You may not recognize the name Shy Martin, but that doesn’t mean you don’t know her music. At just 21, the Sweden native landed herself on the radar of an international music scene after writing two hits: Mike Perry’s “The Ocean,” and The Chainsmokers’ “All We Know.” Chances are, you’ve heard of the dance pop anthems, even if you think you haven’t. (If the year 2016 brought you anywhere close to a club or personalized Spotify playlist, you’ve likely crossed her paths).

Martin followed her lyrical debut with everyone from Ellie Goulding to Bebe Rexha, racking up a songwriting catalogue that has earned her 3 billion streams to date. But this year, the 29-year-old pop artist will do something she hasn’t since she was a teenager—step out from behind the curtain. Just one month away from her debut album Late Night Thoughts, she’s ready for you know her name.

Photo by Hampus Hjellström

The first sign of Martin’s talents appeared long before she knew what to do with them. “There was always music playing in my home,” Martin, born Sara Hejellstrom, remembers of her childhood in Southern Sweden. Barely old enough to speak, she’d turn the words from her storybooks to melody, inspired by her choir-singer mother to create songs of her own. By twelve, Shy was spending weekends singing with a local band. Her dad even built them a studio.

But Martin’s performances were defined by more than just raw talent. “I’m an introvert,” she admits over Zoom, flashing a quick smile. In love with music but afraid of the stage, she remembers blacking out while performing as a teenager. She needed an “in” to the industry that was out of the spotlight, and songwriting seemed like the answer.

Photo by Hampus Hjellström

Martin spent years writing songs for other artists, but she could only suppress her own work for so long. “Writing this record was the first time I was in the studio only writing for myself,” she says of Late Night Thoughts. “I really wanted to write about stuff that I hadn’t written about before, like mental health, people close to me getting burned out, and growing older.”

Teasing singles like last year’s “Wish I Didn’t Know You,” a softly sung ballad indistinguishable from her songs of the late 2010s, Martin tested the waters of vulnerability under her own artist’s name. Last week, she released her all-new single, “Glued to the Floor,” ahead of her album that comes out in May.

A sonic blend of the identity she established as a songwriter and the one she’ll embark on as a solo artist next month, Late Night Thoughts medleys the hard-hitting beats of Martin’s veteran hits with the soft-spoken charm of the blonde behind the mic. We sat down with Martin to ask about her journey as an artist, from the cold emails she sent to The Chainsmokers as a songwriting student to the making of Late Night Thoughts seven years later. Keep reading below for more on Martin.

V MAGAZINE: Thanks so much for taking the time to sit and talk with us. With Late Night Thoughts coming out in May, how are you feeling right now?

SHY MARTIN: I’m very nervous. And also feels like I’ve been living with the songs for quite a while. It almost feels like they’re already out because I’ve been listening to them. Some of them were written two years ago, so it feels like a relief to release them. Almost like I need to give birth to this baby before I can write new stuff. I’m very excited to for it to be released.

V: That’s great. So the album has been in the works for two years?

SM: It’s been almost two years. I wrote the first two songs back in 2021, and last year I worked a lot on doing visuals with my brother for the whole album. That’s been taking a while, and also figuring out how to release it. But the writing process was a year. I haven’t released an album yet, only EPs so far. I wanted it to feel like the songs would make sense together.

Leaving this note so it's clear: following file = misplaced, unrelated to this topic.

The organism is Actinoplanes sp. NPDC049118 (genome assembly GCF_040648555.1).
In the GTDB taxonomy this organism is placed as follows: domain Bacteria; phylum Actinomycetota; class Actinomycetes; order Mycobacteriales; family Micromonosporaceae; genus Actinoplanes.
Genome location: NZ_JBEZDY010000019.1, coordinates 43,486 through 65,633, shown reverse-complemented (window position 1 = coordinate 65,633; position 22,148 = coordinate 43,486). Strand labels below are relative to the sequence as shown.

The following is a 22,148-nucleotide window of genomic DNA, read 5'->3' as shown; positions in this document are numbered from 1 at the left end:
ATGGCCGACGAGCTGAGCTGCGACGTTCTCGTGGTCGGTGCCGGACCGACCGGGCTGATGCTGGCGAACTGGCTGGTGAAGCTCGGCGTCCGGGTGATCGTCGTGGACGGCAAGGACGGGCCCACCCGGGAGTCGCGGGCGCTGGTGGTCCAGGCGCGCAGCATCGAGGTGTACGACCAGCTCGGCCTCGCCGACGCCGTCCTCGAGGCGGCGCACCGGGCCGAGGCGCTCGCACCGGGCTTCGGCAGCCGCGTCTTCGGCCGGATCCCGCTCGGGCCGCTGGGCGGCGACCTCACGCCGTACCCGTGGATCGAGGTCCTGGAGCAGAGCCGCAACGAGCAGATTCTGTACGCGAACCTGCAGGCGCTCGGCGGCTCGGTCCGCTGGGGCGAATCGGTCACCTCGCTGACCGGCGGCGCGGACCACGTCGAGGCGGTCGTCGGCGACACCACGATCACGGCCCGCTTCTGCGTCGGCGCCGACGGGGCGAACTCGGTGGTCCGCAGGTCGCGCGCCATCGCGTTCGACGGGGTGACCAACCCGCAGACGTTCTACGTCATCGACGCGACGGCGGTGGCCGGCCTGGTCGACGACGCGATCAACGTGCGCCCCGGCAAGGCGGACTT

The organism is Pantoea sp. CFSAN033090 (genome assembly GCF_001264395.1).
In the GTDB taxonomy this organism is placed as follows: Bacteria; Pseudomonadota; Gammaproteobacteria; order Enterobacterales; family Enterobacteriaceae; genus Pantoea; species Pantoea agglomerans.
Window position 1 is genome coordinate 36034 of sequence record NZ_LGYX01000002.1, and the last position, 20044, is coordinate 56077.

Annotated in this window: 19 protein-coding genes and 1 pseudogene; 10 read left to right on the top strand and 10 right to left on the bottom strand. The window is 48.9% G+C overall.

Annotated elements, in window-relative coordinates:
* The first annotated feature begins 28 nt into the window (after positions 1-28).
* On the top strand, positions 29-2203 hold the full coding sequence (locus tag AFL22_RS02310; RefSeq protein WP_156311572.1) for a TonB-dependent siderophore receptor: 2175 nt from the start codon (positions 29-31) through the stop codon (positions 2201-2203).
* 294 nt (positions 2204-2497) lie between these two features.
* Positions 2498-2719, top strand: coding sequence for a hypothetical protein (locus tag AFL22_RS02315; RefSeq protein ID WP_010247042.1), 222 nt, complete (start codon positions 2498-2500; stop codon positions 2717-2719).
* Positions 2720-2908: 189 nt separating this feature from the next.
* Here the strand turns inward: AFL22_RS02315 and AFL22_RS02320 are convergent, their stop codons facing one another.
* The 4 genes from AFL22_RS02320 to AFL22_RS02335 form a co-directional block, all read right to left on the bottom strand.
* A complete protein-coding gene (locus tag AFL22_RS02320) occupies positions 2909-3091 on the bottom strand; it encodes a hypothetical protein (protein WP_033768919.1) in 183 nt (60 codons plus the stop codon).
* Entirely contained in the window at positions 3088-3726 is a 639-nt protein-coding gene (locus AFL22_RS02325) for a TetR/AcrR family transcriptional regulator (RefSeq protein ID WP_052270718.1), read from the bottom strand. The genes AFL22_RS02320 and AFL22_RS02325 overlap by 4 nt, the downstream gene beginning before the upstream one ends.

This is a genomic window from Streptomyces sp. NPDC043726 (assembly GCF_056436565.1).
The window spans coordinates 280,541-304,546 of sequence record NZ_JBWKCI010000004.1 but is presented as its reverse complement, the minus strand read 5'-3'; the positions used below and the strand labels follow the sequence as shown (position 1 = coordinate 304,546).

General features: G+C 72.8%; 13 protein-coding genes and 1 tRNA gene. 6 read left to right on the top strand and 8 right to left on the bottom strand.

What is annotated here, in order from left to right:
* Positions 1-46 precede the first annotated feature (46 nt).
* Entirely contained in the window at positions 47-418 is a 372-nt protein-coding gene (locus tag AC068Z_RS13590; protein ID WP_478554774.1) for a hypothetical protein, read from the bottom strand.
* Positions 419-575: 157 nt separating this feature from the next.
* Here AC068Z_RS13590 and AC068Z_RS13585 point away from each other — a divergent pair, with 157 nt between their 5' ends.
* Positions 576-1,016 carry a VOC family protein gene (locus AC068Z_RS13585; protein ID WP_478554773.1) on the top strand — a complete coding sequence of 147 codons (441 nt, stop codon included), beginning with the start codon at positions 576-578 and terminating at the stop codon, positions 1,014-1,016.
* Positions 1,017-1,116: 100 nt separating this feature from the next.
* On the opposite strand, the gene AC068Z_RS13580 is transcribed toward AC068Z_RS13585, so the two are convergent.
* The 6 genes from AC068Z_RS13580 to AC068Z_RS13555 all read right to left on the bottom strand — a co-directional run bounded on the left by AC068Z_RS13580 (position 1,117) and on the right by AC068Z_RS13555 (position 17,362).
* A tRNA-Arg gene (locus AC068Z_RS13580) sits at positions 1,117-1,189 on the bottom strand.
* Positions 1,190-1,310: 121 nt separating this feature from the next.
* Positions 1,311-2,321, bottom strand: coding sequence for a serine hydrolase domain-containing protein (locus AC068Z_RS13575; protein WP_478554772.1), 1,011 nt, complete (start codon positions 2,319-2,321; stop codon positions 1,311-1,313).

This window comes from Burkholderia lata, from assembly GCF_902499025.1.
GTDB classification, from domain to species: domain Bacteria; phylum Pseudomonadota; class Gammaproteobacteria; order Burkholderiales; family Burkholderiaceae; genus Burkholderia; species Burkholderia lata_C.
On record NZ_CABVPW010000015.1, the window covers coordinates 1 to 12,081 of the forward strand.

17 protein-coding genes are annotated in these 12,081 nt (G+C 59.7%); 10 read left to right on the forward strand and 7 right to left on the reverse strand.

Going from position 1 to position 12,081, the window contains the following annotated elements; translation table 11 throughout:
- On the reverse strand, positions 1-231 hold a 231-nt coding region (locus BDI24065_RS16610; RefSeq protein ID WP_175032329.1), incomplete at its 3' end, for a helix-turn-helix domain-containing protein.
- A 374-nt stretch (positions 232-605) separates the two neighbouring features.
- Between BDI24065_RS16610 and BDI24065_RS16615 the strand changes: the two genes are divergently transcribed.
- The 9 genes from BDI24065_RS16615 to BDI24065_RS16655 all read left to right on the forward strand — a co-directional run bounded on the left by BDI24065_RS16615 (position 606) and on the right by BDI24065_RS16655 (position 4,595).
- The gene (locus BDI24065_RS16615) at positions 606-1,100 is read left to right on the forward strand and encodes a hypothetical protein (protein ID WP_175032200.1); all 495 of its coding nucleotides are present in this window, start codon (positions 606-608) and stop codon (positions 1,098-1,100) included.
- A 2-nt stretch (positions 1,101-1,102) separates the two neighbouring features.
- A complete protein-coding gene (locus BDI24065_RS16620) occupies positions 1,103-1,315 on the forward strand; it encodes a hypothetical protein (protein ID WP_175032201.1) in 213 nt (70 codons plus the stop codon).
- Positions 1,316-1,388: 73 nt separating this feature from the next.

V: Got it. Before we get into the album a bit more, can you tell us about your background with music?

SM: I started performing for my family when I was two years old. My parents have always listened to music, so there was always music playing in my home. I started singing very early, even before I could read. I was making up songs by looking in books. I don’t know why, but I loved performing when I was little. Now I have stage fright, unfortunately. But I’ve always loved performing, to the point where I think my family got a bit annoyed. I was singing everything I did from a very early age. I grew up in South Sweden, in a small village with like 500 people in between the two big lakes in Sweden, if you look at the map, in the countryside. There were actually a lot of bands playing in the towns around the village where I grew up, so I started playing in a band when I was 12. We were playing shows almost every weekend until I was 17.

V: What did your family think about that?

SM: They’ve always supported me. I think they knew from a very early age that it was something that I loved doing. They sang at home, mostly for fun. My mom was in a choir, and my grandma was in a choir, so I started singing in a choir when I was five. They’ve always supported me, driving me around to all these shows, filming me when I’ve performed. My dad built me my band studio to rehearse. They’ve always been very proud.

Photo by Hampus Hjellström

V: That’s sweet. When did you start going by Shy Martin?

SM: I was studying at a music school in northern Sweden, a songwriting school, back in 2014. And we had a class where we made an imaginary artist so we could practice PR and budgets and all of that. My now-husband came up with the name because he thought that I was shy and wore Dr. Martens. But he didn’t know that my twin brother’s name was Martin, and he was super shy when he was a kid. I thought it was funny, so I kept it.

V: That’s a great story. Can you tell us about your journey with songwriting? Up until now, you’ve mainly been known for these major songwriting credits. How did music school transition into a full-fledged career?

SM: I’ve always loved writing songs and loved writing overall, like poems and stuff. I wanted to become an author or songwriter. When I started studying at that school, me and my husband we were just friends back then, but we were hanging out. The first song we wrote was “The Ocean” with Mike Perry, which was the first song that kicked off our songwriting careers. We were basically joking around writing a dance song, because we didn’t even listen to dance music. The second song we wrote was The Chainsmokers song. We just had fun writing stuff, so we continued.

V: How did that work? Were you sending songs off to artists you liked?